• Data breach notification

Responsible parties (organizations handling personal information) must act swiftly if a data breach occurs. Suppose the breach could cause serious harm to affected individuals (data subjects). In that case, they are legally required to notify the Information Regulator and the data subjects without unnecessary delay.

  • Cross-border data transfers

Although it does not ban cross-border data transfer, the POPIA provides guidelines that should be followed for such data transfers. This is even more important when the data is transferred to a country with different data protection laws. The cross-border data transfer requirements of the POPIA will be discussed in a later paragraph.

  • Enforcement and penalties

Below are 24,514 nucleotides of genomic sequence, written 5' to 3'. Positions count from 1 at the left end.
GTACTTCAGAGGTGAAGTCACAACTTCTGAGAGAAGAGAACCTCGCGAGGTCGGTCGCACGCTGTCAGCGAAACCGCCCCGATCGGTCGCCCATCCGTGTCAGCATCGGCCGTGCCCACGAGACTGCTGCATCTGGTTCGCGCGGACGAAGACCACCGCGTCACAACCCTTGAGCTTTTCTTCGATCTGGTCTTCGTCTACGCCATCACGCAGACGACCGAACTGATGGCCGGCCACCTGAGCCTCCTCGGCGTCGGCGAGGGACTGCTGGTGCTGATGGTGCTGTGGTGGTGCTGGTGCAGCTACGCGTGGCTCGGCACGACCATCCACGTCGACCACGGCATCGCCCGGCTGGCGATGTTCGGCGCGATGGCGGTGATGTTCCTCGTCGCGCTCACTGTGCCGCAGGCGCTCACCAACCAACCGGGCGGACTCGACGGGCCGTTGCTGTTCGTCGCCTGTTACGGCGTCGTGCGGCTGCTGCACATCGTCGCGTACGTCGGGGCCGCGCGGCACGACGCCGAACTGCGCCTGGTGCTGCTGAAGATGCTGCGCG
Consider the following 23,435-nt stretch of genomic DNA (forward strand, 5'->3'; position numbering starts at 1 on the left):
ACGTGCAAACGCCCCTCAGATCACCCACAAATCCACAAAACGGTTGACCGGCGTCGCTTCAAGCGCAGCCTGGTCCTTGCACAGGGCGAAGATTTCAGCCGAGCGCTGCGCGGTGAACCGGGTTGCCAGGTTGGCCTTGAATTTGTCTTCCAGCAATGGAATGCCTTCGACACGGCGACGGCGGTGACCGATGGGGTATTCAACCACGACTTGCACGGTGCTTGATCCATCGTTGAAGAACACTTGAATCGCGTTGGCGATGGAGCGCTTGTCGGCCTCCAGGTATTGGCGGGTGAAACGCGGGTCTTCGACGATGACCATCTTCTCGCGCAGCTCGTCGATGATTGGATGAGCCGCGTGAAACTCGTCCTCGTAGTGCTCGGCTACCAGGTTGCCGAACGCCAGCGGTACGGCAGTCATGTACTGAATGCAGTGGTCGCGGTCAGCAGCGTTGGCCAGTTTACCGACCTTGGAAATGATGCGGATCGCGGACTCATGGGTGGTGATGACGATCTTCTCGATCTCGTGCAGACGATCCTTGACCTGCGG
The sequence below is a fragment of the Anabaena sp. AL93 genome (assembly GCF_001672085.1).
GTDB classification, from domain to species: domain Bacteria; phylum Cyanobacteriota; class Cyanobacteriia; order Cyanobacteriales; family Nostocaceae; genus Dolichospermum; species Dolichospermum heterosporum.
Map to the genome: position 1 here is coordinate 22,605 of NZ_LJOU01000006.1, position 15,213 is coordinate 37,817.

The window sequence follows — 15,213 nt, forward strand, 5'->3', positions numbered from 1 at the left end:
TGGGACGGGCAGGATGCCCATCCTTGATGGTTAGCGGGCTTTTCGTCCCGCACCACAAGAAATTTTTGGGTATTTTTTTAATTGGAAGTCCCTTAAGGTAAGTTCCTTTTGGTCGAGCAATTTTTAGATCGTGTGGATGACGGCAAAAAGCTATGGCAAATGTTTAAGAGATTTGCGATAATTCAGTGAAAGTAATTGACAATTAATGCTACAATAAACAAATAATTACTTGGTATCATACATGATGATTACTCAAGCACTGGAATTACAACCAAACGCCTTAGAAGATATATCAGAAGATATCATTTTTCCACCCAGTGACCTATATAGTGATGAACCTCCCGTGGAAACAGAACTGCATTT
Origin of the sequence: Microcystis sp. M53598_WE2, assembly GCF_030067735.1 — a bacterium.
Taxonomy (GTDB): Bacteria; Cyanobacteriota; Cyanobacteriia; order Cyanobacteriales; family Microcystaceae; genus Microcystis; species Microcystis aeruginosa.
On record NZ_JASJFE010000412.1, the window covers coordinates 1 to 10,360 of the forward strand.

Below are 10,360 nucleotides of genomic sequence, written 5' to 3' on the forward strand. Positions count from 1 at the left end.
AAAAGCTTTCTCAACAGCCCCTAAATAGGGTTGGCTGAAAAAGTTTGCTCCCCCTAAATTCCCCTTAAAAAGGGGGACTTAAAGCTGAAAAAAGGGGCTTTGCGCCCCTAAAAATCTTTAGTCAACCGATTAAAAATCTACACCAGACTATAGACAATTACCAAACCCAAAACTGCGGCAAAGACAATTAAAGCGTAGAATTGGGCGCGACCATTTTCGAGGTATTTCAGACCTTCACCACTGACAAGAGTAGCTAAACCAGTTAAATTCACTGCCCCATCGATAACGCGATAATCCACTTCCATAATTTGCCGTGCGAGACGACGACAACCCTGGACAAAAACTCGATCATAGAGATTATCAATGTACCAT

POPIA gives the South African Information Regulator some teeth. This independent body enforces compliance with the Act and has the power to investigate potential violations. They can also issue warnings for non-compliance and hit organizations with hefty fines. These fines can be as high as 10 million Rand or 10% of a company’s annual turnover, whichever is steeper.

Ultimately, POPIA strikes a balance. It safeguards personal information and upholds individual privacy rights while providing a clear framework for responsible data use by South African organizations.

Data residency requirements in South Africa

While acknowledging the importance of data residency, it’s crucial to understand that the Protection of Personal Information Act (POPIA) in South Africa allows for the transfer of data outside the country under certain conditions. Unlike some jurisdictions, POPIA doesn’t impose strict requirements on where client data should be stored. However, it emphasizes the necessity of robust protection measures for personal information, irrespective of its location. POPIA governs these transfers to ensure that adequate safeguards are in place. This is similar to what is applicable in some countries under Middle Eastern data residency. This legislation stands as a cornerstone of data protection law in South Africa.